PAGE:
Park Place Ministries will celebrate Martin Luther King Jr. Day on Saturday with Music & Memories, a program recognizing three renowned Homestead musical trailblazers at the Park Place AME Church, the oldest African American church in Homestead, starting at 10 a.m.
It features gospel, opera, jazz and choral music by performers from the church and community. It will be followed by the third annual CommUnity Brunch in partnership with the Battle of Homestead Foundation.
Connie Portis, event coordinator, said in a news release that the program honors Mary Cardwell Dawson, an opera soloist and founder of the National Negro Opera Company; her sister, Catherine Cardwell Gardner, longtime choir director of Park Place AME Church; and their cousin Jester Hairston, a composer, choral conductor and actor.
During the early 1900s, the Cardwell and Hairston families migrated to Homestead from North Carolina for better social and economic opportunities, according to the news release. Growing up, they attended Homestead schools; Mary and Catherine were active members of Park Place AME Church, and Jester attended nearby Clark Memorial Baptist Church.
Music & Memories performers include gospel singers Keith Easley and Park Place AME Choir director Debbie Squair. The tribute to Mary Cardwell Dawson features Grammy-winning opera soprano Chantal Braziel, a graduate of Saint Vincent College and Carnegie Mellon University, and classically trained tenor and Park Place AME pastor, the Rev. Geoffrey Tate.
Central Baptist Church pianist Jayla Grigs will accompany the gospel artists, and pianist Benjamin May will pay homage to the music of one of Mary Cardwell Dawson’s most famous students and Pittsburgh jazz master, the late Ahmad Jamal.
The tribute to Jester Hairston features the combined voices from Park Place, Battle of Homestead Foundation and Renaissance Choir with singer-songwriter and labor activist Mike Stout leading the finale.
The CommUnity Brunch follows in the church social hall. Guests are invited to stay in the sanctuary for a talkback with historian Charles McCollester, and University of Pittsburgh doctoral musicology candidate Candace Burgess, whose exhibit “Music Must Go On: Remembering Mary Cardwell Dawson” launches online on Sunday.
“We are following the tradition of our church beginnings,” Portis said in the release. “A little talking, a lot of soul-stirring music followed by nourishment for our bodies.”
Catherine Cardwell Gardner (1907-94) returned to Homestead after graduating from Wilberforce University, the nation’s first African American-owned and operated university. She founded and conducted the Park Place choir for more than 40 years.
Mary Cardwell Dawson (1894-1962) earned music degrees from New England Conservatory of Music and Chicago Musical College and founded the National Negro Opera Company in the Homewood section of Pittsburgh. In 1941, the company’s debut performance of Verdi’s “Aida” at Pittsburgh’s Syria Mosque broke the color barrier on the American opera stage. For the next two decades, Dawson organized local opera guilds across the U.S. and trained more than 1,800 African American youth in the art form.
A strong civil rights activist, Dawson fought for her performers to be compensated with union wages equal to those of white performers. In her later years, for her accomplishments and dedication, she was known as Madame Mary Cardwell Dawson.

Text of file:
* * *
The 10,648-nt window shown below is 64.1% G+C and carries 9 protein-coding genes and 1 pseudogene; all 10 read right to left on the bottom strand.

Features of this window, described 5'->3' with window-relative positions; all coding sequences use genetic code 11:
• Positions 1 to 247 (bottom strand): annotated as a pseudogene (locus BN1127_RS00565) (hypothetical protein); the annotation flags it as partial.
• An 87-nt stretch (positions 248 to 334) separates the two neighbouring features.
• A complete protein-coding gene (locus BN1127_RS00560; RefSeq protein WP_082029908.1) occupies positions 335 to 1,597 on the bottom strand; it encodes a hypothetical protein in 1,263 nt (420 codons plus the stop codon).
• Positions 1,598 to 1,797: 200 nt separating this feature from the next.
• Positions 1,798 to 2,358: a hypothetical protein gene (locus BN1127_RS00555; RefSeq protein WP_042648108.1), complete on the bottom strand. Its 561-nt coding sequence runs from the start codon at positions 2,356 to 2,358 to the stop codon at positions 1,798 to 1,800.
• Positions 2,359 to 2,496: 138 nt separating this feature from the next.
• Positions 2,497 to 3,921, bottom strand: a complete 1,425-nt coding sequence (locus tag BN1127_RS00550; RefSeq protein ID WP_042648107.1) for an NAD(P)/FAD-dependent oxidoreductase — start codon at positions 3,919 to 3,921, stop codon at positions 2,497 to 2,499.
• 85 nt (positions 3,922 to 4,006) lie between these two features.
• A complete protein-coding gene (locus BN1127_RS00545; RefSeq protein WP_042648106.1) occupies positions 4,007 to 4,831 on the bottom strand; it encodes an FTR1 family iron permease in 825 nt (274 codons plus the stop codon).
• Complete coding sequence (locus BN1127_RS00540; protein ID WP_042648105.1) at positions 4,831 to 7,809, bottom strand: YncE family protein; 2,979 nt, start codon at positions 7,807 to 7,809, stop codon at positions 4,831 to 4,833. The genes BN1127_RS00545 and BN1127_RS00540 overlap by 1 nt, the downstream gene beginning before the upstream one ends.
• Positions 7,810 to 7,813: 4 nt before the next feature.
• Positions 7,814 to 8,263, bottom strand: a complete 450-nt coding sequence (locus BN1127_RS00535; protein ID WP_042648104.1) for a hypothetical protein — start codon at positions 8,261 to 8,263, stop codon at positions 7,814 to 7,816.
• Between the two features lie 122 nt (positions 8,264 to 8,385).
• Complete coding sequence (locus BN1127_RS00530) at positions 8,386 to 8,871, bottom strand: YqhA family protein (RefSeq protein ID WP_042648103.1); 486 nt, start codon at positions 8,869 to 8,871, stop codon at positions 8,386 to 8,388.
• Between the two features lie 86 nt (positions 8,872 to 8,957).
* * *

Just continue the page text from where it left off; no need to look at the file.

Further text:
The family of Jester Hairston (1901-2000) arrived in Homestead in 1902 and were members of Clark Memorial Baptist Church. Hairston played basketball and was one of the few African Americans on sports teams at Homestead High School. Upon graduation in 1920, he received a scholarship from his church to attend Massachusetts Agricultural College where he majored in landscape architecture before earning a music degree from Tufts University in Boston.
While living in New York City, Hairston studied at The Juilliard School and arranged African American spirituals for Harlem’s Hall Johnson Choir in the 1930s. Hairston helped conduct studio recordings of the choir in the 1936 Warner Bros. film “The Green Pastures” and was heard by Russian composer/film composer Dimitri Tiomkin. Over the next three decades, the pair would collaborate on numerous films by directors John Ford, Frank Capra and Anatole Litvak in which Hairston arranged and collected music for Tiomkin’s Oscar-winning scores.
Among Hairston’s most notable compositions are “Amen,” the gospel theme from the 1963 film “Lilies of the Field” starring Sidney Poitier, and the calypso-style Christmas song “Mary’s Boy Child,” recorded in 1956 by Harry Belafonte and since recorded by hundreds of singers worldwide.
Honored with a star on the Hollywood Walk of Fame, Hairston acted in 20 major films, including “St. Louis Blues,” “To Kill a Mockingbird,” “In the Heat of the Night,” “Lady Sings the Blues” and “Being John Malkovich.” A lifelong proponent of progressive social values, he was a founding member of the Screen Actors Guild in 1937.
Portis says a portion of the event proceeds will benefit the church’s Books 4 Kids program and fund gift certificates for personnel at Propel High School and Steel Valley High School. “It’s our way to say thanks to the educators, crossing guards and school staff who care for our children.”
The suggested donation for Music & Memories and CommUnity Brunch is $25. For tickets visit Eventbrite or call 412-400-8809; patrons at $100 will be listed in the program.